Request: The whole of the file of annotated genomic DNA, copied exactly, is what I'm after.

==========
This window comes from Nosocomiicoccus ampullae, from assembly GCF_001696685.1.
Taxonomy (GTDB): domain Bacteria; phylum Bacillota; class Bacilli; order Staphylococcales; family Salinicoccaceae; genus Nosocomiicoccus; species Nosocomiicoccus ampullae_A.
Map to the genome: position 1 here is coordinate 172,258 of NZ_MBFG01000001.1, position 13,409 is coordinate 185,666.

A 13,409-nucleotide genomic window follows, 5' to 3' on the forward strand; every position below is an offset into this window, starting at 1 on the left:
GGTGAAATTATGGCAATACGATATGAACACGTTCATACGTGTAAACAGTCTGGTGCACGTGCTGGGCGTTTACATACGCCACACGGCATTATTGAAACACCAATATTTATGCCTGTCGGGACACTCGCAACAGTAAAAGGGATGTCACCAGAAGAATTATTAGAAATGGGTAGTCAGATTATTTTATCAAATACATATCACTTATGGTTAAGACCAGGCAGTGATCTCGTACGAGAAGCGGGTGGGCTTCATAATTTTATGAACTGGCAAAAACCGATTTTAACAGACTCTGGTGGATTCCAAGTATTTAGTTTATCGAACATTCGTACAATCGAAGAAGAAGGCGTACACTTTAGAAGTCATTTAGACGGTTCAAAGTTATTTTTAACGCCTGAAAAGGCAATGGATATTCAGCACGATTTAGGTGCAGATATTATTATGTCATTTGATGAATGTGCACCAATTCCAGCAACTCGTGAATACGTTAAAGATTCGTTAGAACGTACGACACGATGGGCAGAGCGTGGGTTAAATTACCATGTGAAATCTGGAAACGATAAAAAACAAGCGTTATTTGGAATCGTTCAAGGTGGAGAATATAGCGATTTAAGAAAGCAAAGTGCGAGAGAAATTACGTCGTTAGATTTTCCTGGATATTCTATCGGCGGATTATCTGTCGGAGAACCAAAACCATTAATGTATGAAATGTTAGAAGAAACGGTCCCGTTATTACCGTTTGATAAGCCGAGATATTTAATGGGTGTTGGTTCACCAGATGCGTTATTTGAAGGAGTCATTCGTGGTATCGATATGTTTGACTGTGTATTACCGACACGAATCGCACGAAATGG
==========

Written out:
This window comes from Nosocomiicoccus ampullae, from assembly GCF_001696685.1.
Taxonomy (GTDB): domain Bacteria; phylum Bacillota; class Bacilli; order Staphylococcales; family Salinicoccaceae; genus Nosocomiicoccus; species Nosocomiicoccus ampullae_A.
Map to the genome: position 1 here is coordinate 172,258 of NZ_MBFG01000001.1, position 13,409 is coordinate 185,666.

A 13,409-nucleotide genomic window follows, 5' to 3' on the forward strand; every position below is an offset into this window, starting at 1 on the left:
GGTGAAATTATGGCAATACGATATGAACACGTTCATACGTGTAAACAGTCTGGTGCACGTGCTGGGCGTTTACATACGCCACACGGCATTATTGAAACACCAATATTTATGCCTGTCGGGACACTCGCAACAGTAAAAGGGATGTCACCAGAAGAATTATTAGAAATGGGTAGTCAGATTATTTTATCAAATACATATCACTTATGGTTAAGACCAGGCAGTGATCTCGTACGAGAAGCGGGTGGGCTTCATAATTTTATGAACTGGCAAAAACCGATTTTAACAGACTCTGGTGGATTCCAAGTATTTAGTTTATCGAACATTCGTACAATCGAAGAAGAAGGCGTACACTTTAGAAGTCATTTAGACGGTTCAAAGTTATTTTTAACGCCTGAAAAGGCAATGGATATTCAGCACGATTTAGGTGCAGATATTATTATGTCATTTGATGAATGTGCACCAATTCCAGCAACTCGTGAATACGTTAAAGATTCGTTAGAACGTACGACACGATGGGCAGAGCGTGGGTTAAATTACCATGTGAAATCTGGAAACGATAAAAAACAAGCGTTATTTGGAATCGTTCAAGGTGGAGAATATAGCGATTTAAGAAAGCAAAGTGCGAGAGAAATTACGTCGTTAGATTTTCCTGGATATTCTATCGGCGGATTATCTGTCGGAGAACCAAAACCATTAATGTATGAAATGTTAGAAGAAACGGTCCCGTTATTACCGTTTGATAAGCCGAGATATTTAATGGGTGTTGGTTCACCAGATGCGTTATTTGAAGGAGTCATTCGTGGTATCGATATGTTTGACTGTGTATTACCGACACGAATCGCACGAAATGG